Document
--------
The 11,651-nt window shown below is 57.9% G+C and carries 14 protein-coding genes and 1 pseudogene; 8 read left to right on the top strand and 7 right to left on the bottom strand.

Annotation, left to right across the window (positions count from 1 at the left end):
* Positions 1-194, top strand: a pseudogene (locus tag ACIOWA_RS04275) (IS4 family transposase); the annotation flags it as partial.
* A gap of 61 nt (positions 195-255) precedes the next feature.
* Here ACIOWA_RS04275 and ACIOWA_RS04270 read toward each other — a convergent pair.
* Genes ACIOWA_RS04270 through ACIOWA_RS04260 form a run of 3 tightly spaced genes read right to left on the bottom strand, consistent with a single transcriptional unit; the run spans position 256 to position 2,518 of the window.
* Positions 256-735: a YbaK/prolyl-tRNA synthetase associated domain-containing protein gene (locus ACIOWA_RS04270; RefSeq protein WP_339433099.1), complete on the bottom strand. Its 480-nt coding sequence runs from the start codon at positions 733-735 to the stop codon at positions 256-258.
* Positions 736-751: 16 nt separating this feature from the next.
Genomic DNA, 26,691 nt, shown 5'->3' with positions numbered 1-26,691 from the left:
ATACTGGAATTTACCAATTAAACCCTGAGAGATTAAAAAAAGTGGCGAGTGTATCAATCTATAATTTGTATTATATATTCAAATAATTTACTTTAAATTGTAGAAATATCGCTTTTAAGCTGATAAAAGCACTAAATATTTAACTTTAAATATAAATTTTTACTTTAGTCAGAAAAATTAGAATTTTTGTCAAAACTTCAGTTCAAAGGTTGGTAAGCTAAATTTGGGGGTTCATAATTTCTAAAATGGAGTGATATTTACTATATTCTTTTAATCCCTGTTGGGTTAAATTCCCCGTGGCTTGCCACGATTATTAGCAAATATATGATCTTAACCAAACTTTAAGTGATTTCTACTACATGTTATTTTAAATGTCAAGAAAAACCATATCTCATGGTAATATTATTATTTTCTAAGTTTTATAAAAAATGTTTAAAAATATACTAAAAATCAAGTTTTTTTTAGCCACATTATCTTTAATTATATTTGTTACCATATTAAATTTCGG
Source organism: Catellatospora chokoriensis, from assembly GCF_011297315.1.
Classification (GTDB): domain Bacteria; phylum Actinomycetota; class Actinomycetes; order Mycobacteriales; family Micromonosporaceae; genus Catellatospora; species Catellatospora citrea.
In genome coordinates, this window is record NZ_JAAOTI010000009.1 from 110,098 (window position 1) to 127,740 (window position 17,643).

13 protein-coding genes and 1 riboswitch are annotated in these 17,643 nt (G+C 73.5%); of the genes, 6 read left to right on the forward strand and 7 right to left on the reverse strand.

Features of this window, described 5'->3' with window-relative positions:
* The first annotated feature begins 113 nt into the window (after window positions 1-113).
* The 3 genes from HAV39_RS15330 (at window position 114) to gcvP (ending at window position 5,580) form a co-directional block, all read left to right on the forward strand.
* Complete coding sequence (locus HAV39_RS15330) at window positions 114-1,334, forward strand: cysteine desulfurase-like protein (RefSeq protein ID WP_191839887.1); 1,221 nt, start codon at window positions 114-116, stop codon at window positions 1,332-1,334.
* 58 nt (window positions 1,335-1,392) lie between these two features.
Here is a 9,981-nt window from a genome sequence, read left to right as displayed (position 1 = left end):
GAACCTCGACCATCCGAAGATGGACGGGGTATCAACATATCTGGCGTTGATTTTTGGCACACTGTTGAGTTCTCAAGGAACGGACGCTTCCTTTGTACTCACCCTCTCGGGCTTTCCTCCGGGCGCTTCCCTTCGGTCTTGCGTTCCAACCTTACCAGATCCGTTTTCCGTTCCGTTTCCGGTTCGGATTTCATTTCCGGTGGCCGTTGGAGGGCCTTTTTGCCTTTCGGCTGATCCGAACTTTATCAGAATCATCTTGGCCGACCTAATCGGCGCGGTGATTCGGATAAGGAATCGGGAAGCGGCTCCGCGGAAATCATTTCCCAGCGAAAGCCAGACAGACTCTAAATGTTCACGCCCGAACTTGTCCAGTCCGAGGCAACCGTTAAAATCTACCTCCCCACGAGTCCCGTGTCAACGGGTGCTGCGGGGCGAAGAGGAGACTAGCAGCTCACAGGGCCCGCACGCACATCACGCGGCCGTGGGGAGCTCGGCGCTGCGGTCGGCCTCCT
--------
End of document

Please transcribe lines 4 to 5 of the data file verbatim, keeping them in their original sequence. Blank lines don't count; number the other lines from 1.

* A gap of 61 nt (positions 195-255) precedes the next feature.
* Here ACIOWA_RS04275 and ACIOWA_RS04270 read toward each other — a convergent pair.